The safest way of eliminating PRRSV from endemic herds is eradication of the infection. This requires a complex approach, careful assessment and planning in areas with high pig density . Depopulation–repopulation is the most efficient and the fastest eradication method, but also the most expensive . PRRSV eradication is a key issue worldwide. In a position statement, the American Association of Swine Veterinarians recommends that the organisation should take on a leading role in the process of PRRSV eradication . Four countries are free from PRRSV in Europe (Norway, Sweden, Finland and Switzerland). Local eradication programmes have started in Denmark and the Netherlands, while eradication was extended to a national level in Scotland in 2018 [14,15,16].
Eradication of PRRSV in swine herds began in Hungary in 2014 within the framework of a mandatory national programme. Its specifications were laid down in Hungarian national legislation. Results have already been published regarding the eradication of PRRSV infection in backyard pigs and large-scale fattening herds by performing polymerase chain reaction (PCR) and enzyme-linked immunosorbent assay (ELISA) testing followed by regional eradication based on administrative measures (depopulation with state compensation, control of animal movement) [17, 18].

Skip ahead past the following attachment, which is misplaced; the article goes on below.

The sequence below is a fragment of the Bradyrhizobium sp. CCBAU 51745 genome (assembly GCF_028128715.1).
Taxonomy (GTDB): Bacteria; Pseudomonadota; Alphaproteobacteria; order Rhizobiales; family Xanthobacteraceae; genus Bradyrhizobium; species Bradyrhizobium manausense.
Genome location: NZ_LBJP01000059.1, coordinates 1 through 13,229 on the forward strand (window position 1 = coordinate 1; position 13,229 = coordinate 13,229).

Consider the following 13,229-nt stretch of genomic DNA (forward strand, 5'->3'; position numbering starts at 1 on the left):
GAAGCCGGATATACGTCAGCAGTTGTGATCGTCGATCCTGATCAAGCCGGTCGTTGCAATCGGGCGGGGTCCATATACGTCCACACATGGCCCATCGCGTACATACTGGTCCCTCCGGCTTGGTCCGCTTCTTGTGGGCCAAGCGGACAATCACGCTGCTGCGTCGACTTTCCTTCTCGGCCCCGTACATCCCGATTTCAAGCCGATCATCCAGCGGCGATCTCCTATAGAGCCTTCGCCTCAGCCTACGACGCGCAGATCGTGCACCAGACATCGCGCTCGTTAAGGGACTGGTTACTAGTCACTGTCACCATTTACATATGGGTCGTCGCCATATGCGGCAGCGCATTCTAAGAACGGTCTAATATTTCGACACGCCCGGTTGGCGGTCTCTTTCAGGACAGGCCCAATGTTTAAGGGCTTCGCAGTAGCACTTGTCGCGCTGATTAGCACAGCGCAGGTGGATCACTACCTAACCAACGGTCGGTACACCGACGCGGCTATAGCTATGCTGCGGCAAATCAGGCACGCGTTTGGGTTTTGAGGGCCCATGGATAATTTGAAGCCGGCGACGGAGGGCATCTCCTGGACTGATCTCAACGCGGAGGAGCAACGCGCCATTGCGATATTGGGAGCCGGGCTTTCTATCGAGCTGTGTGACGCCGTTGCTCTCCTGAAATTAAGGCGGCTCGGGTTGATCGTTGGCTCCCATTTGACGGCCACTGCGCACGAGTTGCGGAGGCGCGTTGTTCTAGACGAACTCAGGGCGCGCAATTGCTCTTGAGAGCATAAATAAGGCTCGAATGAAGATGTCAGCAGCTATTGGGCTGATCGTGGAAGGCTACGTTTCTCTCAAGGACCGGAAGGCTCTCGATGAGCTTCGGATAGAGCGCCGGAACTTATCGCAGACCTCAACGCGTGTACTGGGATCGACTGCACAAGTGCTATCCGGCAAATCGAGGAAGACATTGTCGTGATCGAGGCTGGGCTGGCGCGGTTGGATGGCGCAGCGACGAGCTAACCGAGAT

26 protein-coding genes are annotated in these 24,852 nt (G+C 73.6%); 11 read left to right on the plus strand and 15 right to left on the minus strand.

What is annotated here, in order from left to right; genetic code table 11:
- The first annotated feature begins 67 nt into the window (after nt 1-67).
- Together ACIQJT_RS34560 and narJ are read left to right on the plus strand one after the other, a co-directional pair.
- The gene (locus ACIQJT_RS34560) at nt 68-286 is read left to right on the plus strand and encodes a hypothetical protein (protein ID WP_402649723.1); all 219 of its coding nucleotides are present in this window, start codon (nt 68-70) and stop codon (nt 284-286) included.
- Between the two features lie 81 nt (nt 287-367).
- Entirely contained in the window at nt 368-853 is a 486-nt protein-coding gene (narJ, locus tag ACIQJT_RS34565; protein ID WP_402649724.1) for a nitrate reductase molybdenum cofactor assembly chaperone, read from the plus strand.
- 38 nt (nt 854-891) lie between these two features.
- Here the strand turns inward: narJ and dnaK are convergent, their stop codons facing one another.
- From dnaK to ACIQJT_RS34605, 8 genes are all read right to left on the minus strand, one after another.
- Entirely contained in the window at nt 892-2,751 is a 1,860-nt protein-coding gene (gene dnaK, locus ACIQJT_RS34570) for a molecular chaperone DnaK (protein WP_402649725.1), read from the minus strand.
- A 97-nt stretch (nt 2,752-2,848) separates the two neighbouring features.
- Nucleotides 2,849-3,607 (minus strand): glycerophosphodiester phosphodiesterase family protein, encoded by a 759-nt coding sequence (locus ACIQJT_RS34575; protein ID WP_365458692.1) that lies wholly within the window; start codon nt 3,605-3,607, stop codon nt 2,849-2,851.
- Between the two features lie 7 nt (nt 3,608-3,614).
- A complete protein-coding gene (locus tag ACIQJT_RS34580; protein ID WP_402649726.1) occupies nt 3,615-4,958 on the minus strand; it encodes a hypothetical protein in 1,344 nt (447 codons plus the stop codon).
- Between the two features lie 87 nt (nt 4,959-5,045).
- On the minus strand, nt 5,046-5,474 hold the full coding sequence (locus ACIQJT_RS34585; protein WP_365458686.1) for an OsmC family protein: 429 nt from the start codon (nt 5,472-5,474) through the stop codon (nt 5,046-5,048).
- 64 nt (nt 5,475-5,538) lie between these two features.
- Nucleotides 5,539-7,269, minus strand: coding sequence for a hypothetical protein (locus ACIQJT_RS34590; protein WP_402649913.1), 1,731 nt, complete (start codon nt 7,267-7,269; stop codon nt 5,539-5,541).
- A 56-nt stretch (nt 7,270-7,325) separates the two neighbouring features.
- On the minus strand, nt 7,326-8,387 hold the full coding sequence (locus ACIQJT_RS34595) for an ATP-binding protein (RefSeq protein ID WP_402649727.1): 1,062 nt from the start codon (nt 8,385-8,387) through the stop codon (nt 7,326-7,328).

A significant percentage (80–85%) of large-scale breeding herds in Hungary are farrow-to-finish farms . According to scientific literature, infected breeding herds can be stabilised by the use of vaccination and offspring can be kept free of PRRSV until weaning or even to the end of the nursery period [5, 19]. However, if age-segregated production and high levels of internal biosecurity are not rigorously implemented, a PRRSV-free status cannot be maintained in the finishing phase in farrow-to-finish farms .